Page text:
Jared Kushner, the amateur detectives of the internet have recently decided, is the little girl with the buzz cut from Stranger Things. He’s also Tony’s mom from The Sopranos. He’s the creepy doll from a horror movie you didn’t see, too. And he’s the Babadook.
Absolutely amazing how versatile this young actress is. pic.twitter.com/qUm5zMU9T4— chaps (@UncleChaps) July 24, 2017
These comparisons have notched thousands of likes and retweets on Twitter, suggesting a universal bewilderment over whom, exactly, Jared Kushner looks like. (For further evidence, searching the phrase “Jared Kushner looks like” on Twitter yields an ever-growing treasure trove of results.) Finding his doppelgänger, and indeed, those of other members of the Trump administration—did you know Anthony Scaramucci is a dead ringer for Real Housewife Bethenny Frankel?—has become one of those topics, like how best to describe Ted Cruz’s face, that we can’t help returning to. And by “we” I mean the slice of Twitter dominated by left-leaning journalists and other knowing worthies who you’d think would be sick of thinking of Kushner and his ilk after doing it during the other 23 hours of the day.
With his boyish looks, rarely heard voice, and reputation for acts of petty vengeance, Kushner, in particular, has always been one of the more unknowable figures in an administration full of compelling (if repellent!) personalities, and he’s been facing extra scrutiny in recent weeks over what role he may have played in the Trump campaign’s reported contacts with Russia. The meeting he attended in Trump Tower with a handful of Russian nationals provided, if not a smoking gun, then at least a gun that could be examined for evidence of smoke—finally, a clear-cut example of wrongdoing that might be pinned on this unprincipled, inexperienced product of nepotism. But where criticizing Kushner’s words and deeds feels democratic and morally upstanding, in the jokier corners of the internet, it’s also standard practice to pepper in some commentary about the looks of the people we hate.
this has been bothering me for so long and I finally figured it out pic.twitter.com/onZip2g80C— Brendan O'Connor (@_grendan) July 25, 2017
Why do we do this? Deciding that things look like other things is a simple human pleasure, and we sometimes do it with things we don’t hate at all. Remember how good life was back when talking about how Katy Perry and Zooey Deschanel are basically twins passed for topical conversation? Those were the days. When we point out resemblances between figures we don’t like, though, we do it with a special glee. Some of the comparisons do get at qualities that seem essential to the character of Jared or whoever’s being described: In a piece about the evil doll from a horror movie that bears a resemblance to Kushner, the Awl observed, “Everything about the doll and Kushner, both appearance and background-wise, communicates … fear of privilege going unchecked. If you were to open an illustrated dictionary to ‘spoiled wealthy males’ you’d see an image of either Kushner or the Brahms doll.” In instances like this, we’re coloring in our incomplete understanding of Kushner, trying to know and categorize an evil that we’re stuck with. The Jared/Babadook comparison could be read in the same way: It essentially communicates that, despite the Trump administration’s gestures at populism and real America, Kushner’s about as likely as a ghoul in a top hat to be confused for a man of the people.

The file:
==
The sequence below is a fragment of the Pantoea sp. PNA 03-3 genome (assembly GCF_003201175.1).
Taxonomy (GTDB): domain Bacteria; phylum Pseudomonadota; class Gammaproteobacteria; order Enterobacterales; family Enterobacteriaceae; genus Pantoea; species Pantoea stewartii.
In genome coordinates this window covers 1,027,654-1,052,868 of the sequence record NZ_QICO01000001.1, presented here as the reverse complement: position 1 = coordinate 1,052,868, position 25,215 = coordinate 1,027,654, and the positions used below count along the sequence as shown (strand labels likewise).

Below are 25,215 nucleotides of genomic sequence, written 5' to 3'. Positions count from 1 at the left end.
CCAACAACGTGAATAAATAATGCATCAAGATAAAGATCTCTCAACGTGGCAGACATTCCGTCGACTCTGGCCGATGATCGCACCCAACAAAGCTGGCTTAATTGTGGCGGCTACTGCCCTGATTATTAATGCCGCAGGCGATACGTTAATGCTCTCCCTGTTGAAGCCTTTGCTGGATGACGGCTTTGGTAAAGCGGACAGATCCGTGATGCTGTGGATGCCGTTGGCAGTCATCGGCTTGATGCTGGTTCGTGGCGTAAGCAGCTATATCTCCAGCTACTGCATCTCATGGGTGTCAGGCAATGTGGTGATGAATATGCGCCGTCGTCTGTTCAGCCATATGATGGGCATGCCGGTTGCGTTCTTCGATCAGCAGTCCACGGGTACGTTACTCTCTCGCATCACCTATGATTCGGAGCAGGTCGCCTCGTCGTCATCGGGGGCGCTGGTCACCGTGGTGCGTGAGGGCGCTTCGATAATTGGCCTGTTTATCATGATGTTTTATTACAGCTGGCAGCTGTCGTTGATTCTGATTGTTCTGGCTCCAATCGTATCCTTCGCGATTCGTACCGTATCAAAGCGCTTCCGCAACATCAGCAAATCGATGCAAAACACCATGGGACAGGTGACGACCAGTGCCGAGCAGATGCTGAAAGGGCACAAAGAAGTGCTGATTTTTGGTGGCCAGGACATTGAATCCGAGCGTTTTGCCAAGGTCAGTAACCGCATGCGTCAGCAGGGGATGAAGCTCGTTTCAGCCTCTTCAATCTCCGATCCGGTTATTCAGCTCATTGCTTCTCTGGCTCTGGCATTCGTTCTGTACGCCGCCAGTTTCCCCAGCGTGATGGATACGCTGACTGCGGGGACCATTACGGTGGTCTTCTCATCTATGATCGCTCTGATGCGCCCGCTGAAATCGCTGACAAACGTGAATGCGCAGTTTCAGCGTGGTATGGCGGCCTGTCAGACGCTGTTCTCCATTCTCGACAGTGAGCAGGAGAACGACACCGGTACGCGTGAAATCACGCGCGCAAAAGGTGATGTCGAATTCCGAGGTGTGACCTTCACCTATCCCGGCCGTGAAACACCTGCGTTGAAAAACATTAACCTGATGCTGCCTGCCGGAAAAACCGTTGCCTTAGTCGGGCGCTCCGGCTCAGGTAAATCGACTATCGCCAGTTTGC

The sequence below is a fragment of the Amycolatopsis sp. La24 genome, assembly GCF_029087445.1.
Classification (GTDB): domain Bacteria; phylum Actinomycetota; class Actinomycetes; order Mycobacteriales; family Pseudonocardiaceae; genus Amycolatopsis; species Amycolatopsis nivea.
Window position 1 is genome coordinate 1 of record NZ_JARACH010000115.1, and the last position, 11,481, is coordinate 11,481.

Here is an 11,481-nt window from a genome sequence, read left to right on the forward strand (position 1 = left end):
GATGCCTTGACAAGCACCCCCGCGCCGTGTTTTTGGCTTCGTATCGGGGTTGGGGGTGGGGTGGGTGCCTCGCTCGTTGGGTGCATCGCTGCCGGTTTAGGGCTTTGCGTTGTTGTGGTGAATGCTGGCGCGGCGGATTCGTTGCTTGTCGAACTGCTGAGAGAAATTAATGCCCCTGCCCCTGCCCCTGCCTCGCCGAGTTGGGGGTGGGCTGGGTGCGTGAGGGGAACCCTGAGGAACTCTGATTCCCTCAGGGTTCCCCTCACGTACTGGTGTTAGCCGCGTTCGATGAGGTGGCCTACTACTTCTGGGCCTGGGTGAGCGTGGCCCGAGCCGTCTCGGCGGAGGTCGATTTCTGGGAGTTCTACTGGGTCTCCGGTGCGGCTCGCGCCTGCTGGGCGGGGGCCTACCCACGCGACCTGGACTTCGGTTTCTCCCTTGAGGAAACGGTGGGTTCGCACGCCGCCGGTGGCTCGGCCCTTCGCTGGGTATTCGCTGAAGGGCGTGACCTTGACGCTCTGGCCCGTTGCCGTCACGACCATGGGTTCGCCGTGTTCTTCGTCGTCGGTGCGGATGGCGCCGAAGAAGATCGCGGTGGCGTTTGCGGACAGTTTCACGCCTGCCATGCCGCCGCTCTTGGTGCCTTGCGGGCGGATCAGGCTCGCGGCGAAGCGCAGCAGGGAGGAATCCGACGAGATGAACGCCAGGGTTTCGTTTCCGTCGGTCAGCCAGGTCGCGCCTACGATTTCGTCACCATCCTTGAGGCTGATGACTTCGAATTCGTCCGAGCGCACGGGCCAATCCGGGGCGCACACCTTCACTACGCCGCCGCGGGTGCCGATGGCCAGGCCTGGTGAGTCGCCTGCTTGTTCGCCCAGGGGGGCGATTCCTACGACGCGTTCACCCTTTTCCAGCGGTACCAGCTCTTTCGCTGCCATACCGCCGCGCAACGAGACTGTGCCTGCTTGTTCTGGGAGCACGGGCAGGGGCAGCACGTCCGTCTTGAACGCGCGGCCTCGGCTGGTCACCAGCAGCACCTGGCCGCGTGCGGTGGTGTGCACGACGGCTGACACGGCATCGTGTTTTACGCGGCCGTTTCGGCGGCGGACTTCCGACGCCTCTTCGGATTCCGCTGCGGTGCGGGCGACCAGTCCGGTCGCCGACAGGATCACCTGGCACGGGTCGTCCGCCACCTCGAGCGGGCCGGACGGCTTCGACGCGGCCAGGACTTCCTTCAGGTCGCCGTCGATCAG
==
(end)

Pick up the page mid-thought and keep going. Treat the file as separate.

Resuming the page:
Jared Kushner is one top hat away from being a Babadook. pic.twitter.com/w3fo2fghD2— Gabe Delahaye (@gabedelahaye) July 26, 2017
But not every look-alike callout is insightful. The other side of calling Kushner the Babadook is that in some circles the Babadook has become a gay meme, which means it may just be a dressed-up way of calling Kushner effete. Similarly, calling Jared a little girl or an old woman is just emasculating him and insulting little girls and old women (something the Trump administration already does enough of).
Still, one can’t deny the satisfaction of cutting someone like Kushner down to size. What’s behind that feeling of gratification that comes with zeroing in on what exactly was giving you that hazy, uncanny feeling of recognition? It’s like scratching an itch, but there’s also an extra level of accomplishment when it doubles as political commentary. You can imagine a light bulb turning on over the head of the Twitter user who did it, who realized once and for all that the person Kushner looks like—those brown eyes, that resolute mouth—is Stranger Things’ Eleven. Since Trump took office, his critics have been grasping for the thing that will puncture the administration and bring him down, and due to the hold the media and entertainment industries have on Trump’s lizard brain, it seems just as likely to wind up being the “Russia thing” as a joke on Saturday Night Live or a meme that bubbles up into wider pop culture. Trump was reportedly enraged by Melissa McCarthy’s SNL portrayal of former press secretary Sean Spicer, who even faced taunts in the workplace over the parody. Who’s to say that calling Jared a little girl wouldn’t cause someone at 1600 Pennsylvania Ave. NW to snap? In its own small way, tweeting your Jared look-alike is an act of resistance, a realization of the thought that maybe if we make fun of them enough—if we do to Trump’s people what he does to everyone else—it’ll get to them. It’s not totally implausible. Tweets beget retweets beget roundups beget memes, and all that really has to happen is for one to get big enough that it airs on Fox News and inspires Trump’s ire.
As this year has proved over and over, anything could happen.